I've been writing professionally for about a decade, maybe a little longer. To me, "professionally" doesn't necessarily mean "paid", but that's probably the definition. Writing's a solitary thing, and you don't always know if you're being read. If you're not, there's no real sense in writing. Without being read, all the work is little more than endless journal entries.
This weekend, Amy and I went up to the World Horror Con in New York. It's a meet-and-greet for horror authors, primarily. Harlan Ellison and Amber Benson were among the guests of honor. Amber we consider a friend; Ellison's one of my heroes. We decided to make the trip.
We had lunch with Michael Gingold, editor of Fangoria, and Scooter McCrae, writer/director of Sixteen Tongues and Shatter Dead. Both these guys have been friends of mine for years, but I was an admirer of Scooter's work long before I met him. He told me that he reads as much of my writing as he can find. "The last two pieces you wrote for B-Movie were heartbreakers, yeah, but I really enjoy your work."
Made my jaw drop, and I took it as very high praise.
Later, at the WHC, once we got over the disappointment of Amber's cancellation, I ran into Mort Castle. Mort's been a writer since the '60s, and he was one of my first professional interviews, back when I worked for the now-defunct GC Magazine. Mort told me that the interview I did with him was among his favorites, and that he still used it in his press kits. "You got me, man. You're one of the only ones who ever interviewed me who really got what I was writing about."
Another jaw-dropper. And I couldn't believe my ears. Because, believe me, Mort's writing is amazing. The man should be heralded as a genius in his own time, but here he was, talking me up.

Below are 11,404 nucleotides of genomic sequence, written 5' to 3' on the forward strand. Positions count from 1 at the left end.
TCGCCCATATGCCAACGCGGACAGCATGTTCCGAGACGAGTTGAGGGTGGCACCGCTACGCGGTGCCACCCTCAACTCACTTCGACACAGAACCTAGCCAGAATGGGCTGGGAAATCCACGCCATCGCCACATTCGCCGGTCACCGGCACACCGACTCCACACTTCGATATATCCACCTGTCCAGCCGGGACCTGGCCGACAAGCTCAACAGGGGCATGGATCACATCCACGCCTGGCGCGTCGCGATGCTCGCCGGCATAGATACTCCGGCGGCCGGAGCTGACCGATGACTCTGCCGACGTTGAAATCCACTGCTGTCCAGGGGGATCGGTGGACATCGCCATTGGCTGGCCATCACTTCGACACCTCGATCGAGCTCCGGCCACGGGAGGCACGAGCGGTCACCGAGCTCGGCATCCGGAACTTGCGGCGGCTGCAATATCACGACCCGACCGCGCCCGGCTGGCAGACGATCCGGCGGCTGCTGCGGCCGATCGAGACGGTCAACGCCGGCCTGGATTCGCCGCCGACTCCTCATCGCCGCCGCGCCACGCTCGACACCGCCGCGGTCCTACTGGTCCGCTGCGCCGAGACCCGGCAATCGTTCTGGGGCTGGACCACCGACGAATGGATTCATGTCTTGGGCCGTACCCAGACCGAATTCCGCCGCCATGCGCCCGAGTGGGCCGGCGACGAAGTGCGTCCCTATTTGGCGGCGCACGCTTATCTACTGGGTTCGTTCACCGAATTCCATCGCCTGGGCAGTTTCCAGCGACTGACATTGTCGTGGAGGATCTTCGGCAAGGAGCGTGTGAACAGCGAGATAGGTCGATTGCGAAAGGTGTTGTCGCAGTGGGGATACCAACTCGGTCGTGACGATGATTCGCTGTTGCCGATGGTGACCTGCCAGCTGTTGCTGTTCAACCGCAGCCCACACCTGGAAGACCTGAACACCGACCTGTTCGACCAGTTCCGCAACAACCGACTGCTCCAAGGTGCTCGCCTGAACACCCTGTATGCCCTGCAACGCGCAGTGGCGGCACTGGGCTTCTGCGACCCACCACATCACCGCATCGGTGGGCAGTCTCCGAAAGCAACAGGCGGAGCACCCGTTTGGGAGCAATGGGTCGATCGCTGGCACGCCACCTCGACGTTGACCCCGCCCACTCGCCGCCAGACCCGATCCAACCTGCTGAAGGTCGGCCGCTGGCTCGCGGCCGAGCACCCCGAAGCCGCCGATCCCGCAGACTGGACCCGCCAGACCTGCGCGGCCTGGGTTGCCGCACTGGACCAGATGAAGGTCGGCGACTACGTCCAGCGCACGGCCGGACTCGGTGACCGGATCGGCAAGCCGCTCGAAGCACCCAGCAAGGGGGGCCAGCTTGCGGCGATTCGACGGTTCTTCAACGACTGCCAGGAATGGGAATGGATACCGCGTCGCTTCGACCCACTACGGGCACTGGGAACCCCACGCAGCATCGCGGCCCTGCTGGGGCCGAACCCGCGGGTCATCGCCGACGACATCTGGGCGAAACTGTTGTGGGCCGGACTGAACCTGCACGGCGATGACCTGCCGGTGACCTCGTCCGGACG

Earlier today, my review of the Low Budget Pictures movieMulva 2 went up on Film Threat. I've been a supporter of LBP and head guy Chris Seaver for years, even when I didn't particularly dig their movies (more my hangup than theirs, believe me). But I really liked Mulva 2 and did my journalistic duty to let the world know.
I found this on their message board:
"I think Mike nails it in this review! I totally agree with his viewpoints. He says everything the other 'critic' seemed to miss."
That from Andy Copp, who did the mind-blowing, Jodorowski-inspired Mutilation Man. He's another guy I admired long before I got to know him. So this was high praise, indeed!
Then, the next post was from Mulva 2 co-star, the very funny Matt Meister: "mike is seriously one of the best critical film writers at it today. i like his writing even when i don't agree with his views on a film. he always has good reasons for his views."
And, man, that just made me smile. It was honest, it was sincere. It meant that out there, somewhere, were at least a handful of people who are actually reading what the hell I'm writing.
Every now and then, even if you don't care what others think of you, you need a little reminder why you made something your life's work...
Monday, April 18, 2005
Sometimes it's all worth it...